Walk to End Alzheimer’s Raises Awareness, Funds

By Cooper Drummond

VALHALLA – On Sunday, October 2, more than 1,000 people came out to Westchester Community College’s campus for the 2022 Walk to End Alzheimer’s.

According to the Alzheimer’s Association website, Alzheimer’s disease is a progressive form of dementia that gradually worsens memory, thinking and behavior. In late stages, people with Alzheimer’s lose the ability to respond to their environment and hold conversation. It is the most common dementia, making up 60-80% of all dementia cases in the United States.

Older age increases the chance of onset. In 2020, there were 410,000 people over the age of 65 with Alzheimer’s living in New York State. Cases can sometimes happen before the age of 65, which is known as early-onset Alzheimer’s.

“So today is all about two different areas,” said David Sobel, the executive director of the Alzheimer’s Association Hudson Valley Chapter. “One is research: we need to find the cause and the cure for Alzheimer’s disease; we want to put an end to Alzheimer’s. But at the same time, we have people living with Alzheimer’s, we have caregivers, we have family members and they need our help, too.”

In 2021, there were 563,000 caregivers for people with Alzheimer’s disease in New York State. 17.0% of them said they were in poor physical health, 28.4% of them said they had depression and they collectively put in 835,000,000 hours of unpaid care. In 2017, 16% of all hospice patients had a primary diagnosis of dementia. In 2018, there was a 23.7% readmission rate for hospital patients with dementia.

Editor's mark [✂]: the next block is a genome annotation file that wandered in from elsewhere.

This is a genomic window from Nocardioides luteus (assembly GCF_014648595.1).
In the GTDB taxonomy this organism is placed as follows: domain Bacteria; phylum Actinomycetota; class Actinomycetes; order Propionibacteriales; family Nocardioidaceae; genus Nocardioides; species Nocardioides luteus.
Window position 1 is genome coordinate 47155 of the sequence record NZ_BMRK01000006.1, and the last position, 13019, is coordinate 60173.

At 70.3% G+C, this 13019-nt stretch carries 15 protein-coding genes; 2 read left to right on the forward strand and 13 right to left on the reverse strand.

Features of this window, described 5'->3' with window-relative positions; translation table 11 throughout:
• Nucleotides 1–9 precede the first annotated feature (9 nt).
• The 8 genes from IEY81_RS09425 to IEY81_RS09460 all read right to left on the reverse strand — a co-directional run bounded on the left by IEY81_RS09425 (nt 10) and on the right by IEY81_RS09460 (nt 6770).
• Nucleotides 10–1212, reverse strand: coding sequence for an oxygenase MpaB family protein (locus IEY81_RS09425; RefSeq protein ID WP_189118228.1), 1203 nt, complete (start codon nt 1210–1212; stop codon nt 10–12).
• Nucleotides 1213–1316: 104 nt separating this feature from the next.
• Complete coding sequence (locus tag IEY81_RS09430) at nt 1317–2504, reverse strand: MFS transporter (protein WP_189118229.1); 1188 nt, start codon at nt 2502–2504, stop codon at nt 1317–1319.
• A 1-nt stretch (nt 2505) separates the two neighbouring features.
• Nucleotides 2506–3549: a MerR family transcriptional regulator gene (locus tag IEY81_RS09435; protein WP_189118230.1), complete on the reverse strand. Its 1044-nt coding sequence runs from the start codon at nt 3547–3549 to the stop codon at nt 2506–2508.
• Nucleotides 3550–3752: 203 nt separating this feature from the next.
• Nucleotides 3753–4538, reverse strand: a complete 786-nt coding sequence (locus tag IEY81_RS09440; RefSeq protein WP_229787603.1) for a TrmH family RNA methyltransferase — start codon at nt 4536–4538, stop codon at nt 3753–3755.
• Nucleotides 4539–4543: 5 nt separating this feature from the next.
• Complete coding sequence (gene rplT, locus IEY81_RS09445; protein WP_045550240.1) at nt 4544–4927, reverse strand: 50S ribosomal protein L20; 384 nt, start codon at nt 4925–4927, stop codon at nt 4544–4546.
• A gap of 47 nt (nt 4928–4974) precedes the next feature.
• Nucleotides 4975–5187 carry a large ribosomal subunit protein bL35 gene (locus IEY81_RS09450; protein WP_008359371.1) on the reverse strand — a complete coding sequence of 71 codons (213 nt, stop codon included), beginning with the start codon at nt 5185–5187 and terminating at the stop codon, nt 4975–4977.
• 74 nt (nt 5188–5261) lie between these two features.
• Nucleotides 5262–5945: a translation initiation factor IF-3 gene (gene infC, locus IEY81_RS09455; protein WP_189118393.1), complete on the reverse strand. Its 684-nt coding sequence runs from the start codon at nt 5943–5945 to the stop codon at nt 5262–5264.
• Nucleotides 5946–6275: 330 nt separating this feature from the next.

So far, over $500K has been raised this year in the Hudson Valley Chapter. The goal is to raise another $200K to reach this year’s goal. “We are hoping that we’ll have all of our wonderful participants continue to raise money through the end of the year,” said Sobel.

A new experimental drug, lecanemab, has so far shown promising results in reducing cognitive decline. “We had a wonderful breakthrough this week . . . which we hope will open the door for other treatments down the line,” said Sobel.

“We see the light at the end of the tunnel, and we’ve been staring down that tunnel for a long time,” said Cindy Shmerler, an Alzheimer’s Association Hudson Valley Chapter Board Member. Her grandmother and great-grand mother suffered from Alzheimer’s.

For more information on programs and services, call 1-800-272-3900 or go to alz.org/hudsonvalley.

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